Not everything is lost.

Naomi Shihab Nye (b. 1952), “Wandering Around an Albuquerque Airport Terminal.” I think this poem may be making the rounds, this week, but that’s as it should be.  (via oliviacirce)

When I lose hope in the world, I remember this poem.

(via bookoisseur)

I’m really glad I read that.

(via selfesteampunk)

(via zavocado)

We’re all human, aren’t we? Every human life is worth the same, and worth saving.
J.K. Rowling (via observando)

Never forget
When your classmates wrinkled their noses at the scent of your lunch still lingering on your clothes,
Even though their ancestors had conquered half the world in search of the spices you ate.

Never forget
How they jeered at your mother’s bindi, making crude jokes about how ridiculous it looked on her,
And after ten years, how they all wore the exact same ornament on their own foreheads to keep up with the current trends.

Never forget
When they repeatedly stumbled over the sharp letters which formed your name, forcing you to repeat yourself several times before giving up;
Only to have those very letters tattooed on their own flesh, in a language they do not comprehend.

Always remember
Your culture belongs to you,
Not to them.

Muneeb Hasan [08.10.14] (via muneebb)

(via yayasmeen)

Claiming there is no other life in the universe is like scooping up some water, looking at the cup and claiming there are no whales in the ocean.
Neil deGrasse Tyson in response to “Aliens can’t exist because we haven’t found them yet” (via we-are-star-stuff)

(Source: unusual-entities, via radatouille)

I have an entire forest living inside of me and you have carved your initials on every tree.
Pavana पवन (via maza-dohta)

(via gogh-wilde)

If you don’t know where you’re going, any road’ll take you there.
George Harrison (via observando)

"My response to the “I am not a feminist” internet phenomenon….

First of all, it’s clear you don’t know what feminism is. But I’m not going to explain it to you. You can google it. To quote an old friend, “I’m not the feminist babysitter.”

But here is what I think you should know.

You’re insulting every woman who was forcibly restrained in a jail cell with a feeding tube down her throat for your right to vote, less than 100 years ago.

You’re degrading every woman who has accessed a rape crisis center, which wouldn’t exist without the feminist movement.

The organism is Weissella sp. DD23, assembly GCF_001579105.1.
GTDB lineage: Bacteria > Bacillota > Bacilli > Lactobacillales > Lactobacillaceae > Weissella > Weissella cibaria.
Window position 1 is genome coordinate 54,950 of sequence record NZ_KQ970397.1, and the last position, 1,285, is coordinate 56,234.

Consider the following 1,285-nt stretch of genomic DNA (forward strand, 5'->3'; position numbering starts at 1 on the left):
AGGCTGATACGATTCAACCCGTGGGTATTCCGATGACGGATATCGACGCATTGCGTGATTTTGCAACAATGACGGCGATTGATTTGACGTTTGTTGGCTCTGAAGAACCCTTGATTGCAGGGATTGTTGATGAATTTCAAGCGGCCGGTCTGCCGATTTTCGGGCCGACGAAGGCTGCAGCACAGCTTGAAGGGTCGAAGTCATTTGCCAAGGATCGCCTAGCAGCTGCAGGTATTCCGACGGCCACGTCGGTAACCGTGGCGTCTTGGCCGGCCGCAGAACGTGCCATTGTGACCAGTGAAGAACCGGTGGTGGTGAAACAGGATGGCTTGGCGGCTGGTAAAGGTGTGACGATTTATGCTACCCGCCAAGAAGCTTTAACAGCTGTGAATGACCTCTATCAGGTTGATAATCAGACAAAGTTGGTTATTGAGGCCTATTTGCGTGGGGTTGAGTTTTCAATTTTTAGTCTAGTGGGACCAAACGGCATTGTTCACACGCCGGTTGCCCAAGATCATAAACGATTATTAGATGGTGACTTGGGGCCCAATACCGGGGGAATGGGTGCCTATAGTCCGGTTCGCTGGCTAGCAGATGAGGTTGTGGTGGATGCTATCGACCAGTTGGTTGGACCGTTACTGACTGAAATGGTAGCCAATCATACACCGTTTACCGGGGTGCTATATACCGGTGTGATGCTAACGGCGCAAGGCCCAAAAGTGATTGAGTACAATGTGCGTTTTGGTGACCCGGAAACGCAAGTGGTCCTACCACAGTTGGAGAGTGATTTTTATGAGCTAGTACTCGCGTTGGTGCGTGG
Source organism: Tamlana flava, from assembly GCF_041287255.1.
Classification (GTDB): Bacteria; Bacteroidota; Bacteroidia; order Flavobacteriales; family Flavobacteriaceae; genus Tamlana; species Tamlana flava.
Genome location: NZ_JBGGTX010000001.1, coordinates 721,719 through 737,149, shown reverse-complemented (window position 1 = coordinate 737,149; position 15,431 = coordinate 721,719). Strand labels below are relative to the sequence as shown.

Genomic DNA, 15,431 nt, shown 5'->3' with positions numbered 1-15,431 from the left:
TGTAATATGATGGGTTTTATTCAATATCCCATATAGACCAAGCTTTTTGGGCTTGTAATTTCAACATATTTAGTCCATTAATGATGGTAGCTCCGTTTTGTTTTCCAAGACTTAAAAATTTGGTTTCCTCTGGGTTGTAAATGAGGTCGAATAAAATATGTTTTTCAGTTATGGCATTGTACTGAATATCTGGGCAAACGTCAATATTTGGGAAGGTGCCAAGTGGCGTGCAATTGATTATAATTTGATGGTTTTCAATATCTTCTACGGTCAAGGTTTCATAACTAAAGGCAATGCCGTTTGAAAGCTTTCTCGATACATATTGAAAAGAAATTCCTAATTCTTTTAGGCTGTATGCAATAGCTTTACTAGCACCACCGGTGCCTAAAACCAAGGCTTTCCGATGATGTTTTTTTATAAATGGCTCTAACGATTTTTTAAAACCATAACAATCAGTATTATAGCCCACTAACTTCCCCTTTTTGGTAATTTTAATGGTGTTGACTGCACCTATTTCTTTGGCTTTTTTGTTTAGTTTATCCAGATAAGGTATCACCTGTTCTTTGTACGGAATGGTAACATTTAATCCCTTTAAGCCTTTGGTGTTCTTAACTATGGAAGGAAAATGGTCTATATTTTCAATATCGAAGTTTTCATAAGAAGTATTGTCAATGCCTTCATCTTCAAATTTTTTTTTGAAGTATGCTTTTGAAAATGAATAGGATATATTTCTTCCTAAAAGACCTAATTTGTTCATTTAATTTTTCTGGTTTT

You’re undermining every woman who fought to make marital rape a crime (it was legal until 1993).

You’re spitting on the legacy of every woman who fought for women to be allowed to own property (1848). For the abolition of slavery and the rise of the labor union. For the right to divorce. For women to be allowed to have access to birth control (Comstock laws). For middle and upper class women to be allowed to work outside the home (poor women have always worked outside the home). To make domestic violence a crime in the US (It is very much legal in many parts of the world). To make workplace sexual harassment a crime.

In short, you know not what you speak of. You reap the rewards of these women’s sacrifices every day of your life. When you grin with your cutsey sign about how you’re not a feminist, you ignorantly spit on the sacred struggle of the past 200 years. You bite the hand that has fed you freedom, safety, and a voice.

In short, kiss my ass, you ignorant little jerks.”

Everything you’ve ever wanted is on the other side of fear.
George Addair  (via thymoss)

(Source: psych-facts, via gypsysprings)

I’m guilty of giving people more chances than they deserve but when I’m done, I’m done.
Turcois Ominek (via onlinecounsellingcollege)

(via kingisthetitle)

// What if you slept?//

observando:

What if you slept
And what if
In your sleep
You dreamed
And what if
In your dream
You went to heaven
And there plucked a strange and beautiful flower
And what if
When you awoke
You had that flower in you hand
Ah, what then?”

― Samuel Taylor Coleridge

A truth should exist,
it should not be used
like this. If I love you

is that a fact or a weapon?

Margaret Atwood (via observando)
Don’t think about what can happen in a month. Don’t think about what can happen in a year. Just focus on the 24 hours in front of you and do what you can to get closer to where you want to be.
Eric Thomas  (via melaniesanta)

(Source: natural-lifters, via gypsysprings)

Sometimes, words are the most concrete things of all